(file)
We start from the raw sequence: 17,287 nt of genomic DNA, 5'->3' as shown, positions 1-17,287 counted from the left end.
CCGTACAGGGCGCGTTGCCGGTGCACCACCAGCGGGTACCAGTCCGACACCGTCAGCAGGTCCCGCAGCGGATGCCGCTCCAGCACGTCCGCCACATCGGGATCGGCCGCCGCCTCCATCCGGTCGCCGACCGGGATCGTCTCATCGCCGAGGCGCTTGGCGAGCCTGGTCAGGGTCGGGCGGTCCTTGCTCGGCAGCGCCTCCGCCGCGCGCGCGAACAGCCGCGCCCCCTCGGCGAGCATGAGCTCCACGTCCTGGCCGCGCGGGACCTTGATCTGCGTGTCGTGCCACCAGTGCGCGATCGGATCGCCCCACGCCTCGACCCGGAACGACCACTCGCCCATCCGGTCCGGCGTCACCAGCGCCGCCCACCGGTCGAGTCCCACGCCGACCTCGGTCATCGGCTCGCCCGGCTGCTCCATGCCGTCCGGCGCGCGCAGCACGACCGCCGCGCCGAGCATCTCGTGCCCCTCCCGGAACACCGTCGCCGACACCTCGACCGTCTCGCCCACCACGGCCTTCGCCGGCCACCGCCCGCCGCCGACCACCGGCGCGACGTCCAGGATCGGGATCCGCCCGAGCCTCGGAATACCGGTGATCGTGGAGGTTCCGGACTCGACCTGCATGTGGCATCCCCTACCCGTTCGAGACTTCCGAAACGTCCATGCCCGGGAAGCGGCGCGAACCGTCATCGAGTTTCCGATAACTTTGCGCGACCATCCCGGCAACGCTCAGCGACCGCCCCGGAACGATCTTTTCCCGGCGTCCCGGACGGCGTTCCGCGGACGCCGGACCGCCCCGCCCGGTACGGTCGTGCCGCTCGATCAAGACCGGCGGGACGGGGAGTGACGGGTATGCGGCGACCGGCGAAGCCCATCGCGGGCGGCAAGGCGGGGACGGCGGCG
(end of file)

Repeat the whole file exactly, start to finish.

We start from the raw sequence: 17,287 nt of genomic DNA, 5'->3' as shown, positions 1-17,287 counted from the left end.
CCGTACAGGGCGCGTTGCCGGTGCACCACCAGCGGGTACCAGTCCGACACCGTCAGCAGGTCCCGCAGCGGATGCCGCTCCAGCACGTCCGCCACATCGGGATCGGCCGCCGCCTCCATCCGGTCGCCGACCGGGATCGTCTCATCGCCGAGGCGCTTGGCGAGCCTGGTCAGGGTCGGGCGGTCCTTGCTCGGCAGCGCCTCCGCCGCGCGCGCGAACAGCCGCGCCCCCTCGGCGAGCATGAGCTCCACGTCCTGGCCGCGCGGGACCTTGATCTGCGTGTCGTGCCACCAGTGCGCGATCGGATCGCCCCACGCCTCGACCCGGAACGACCACTCGCCCATCCGGTCCGGCGTCACCAGCGCCGCCCACCGGTCGAGTCCCACGCCGACCTCGGTCATCGGCTCGCCCGGCTGCTCCATGCCGTCCGGCGCGCGCAGCACGACCGCCGCGCCGAGCATCTCGTGCCCCTCCCGGAACACCGTCGCCGACACCTCGACCGTCTCGCCCACCACGGCCTTCGCCGGCCACCGCCCGCCGCCGACCACCGGCGCGACGTCCAGGATCGGGATCCGCCCGAGCCTCGGAATACCGGTGATCGTGGAGGTTCCGGACTCGACCTGCATGTGGCATCCCCTACCCGTTCGAGACTTCCGAAACGTCCATGCCCGGGAAGCGGCGCGAACCGTCATCGAGTTTCCGATAACTTTGCGCGACCATCCCGGCAACGCTCAGCGACCGCCCCGGAACGATCTTTTCCCGGCGTCCCGGACGGCGTTCCGCGGACGCCGGACCGCCCCGCCCGGTACGGTCGTGCCGCTCGATCAAGACCGGCGGGACGGGGAGTGACGGGTATGCGGCGACCGGCGAAGCCCATCGCGGGCGGCAAGGCGGGGACGGCGGCG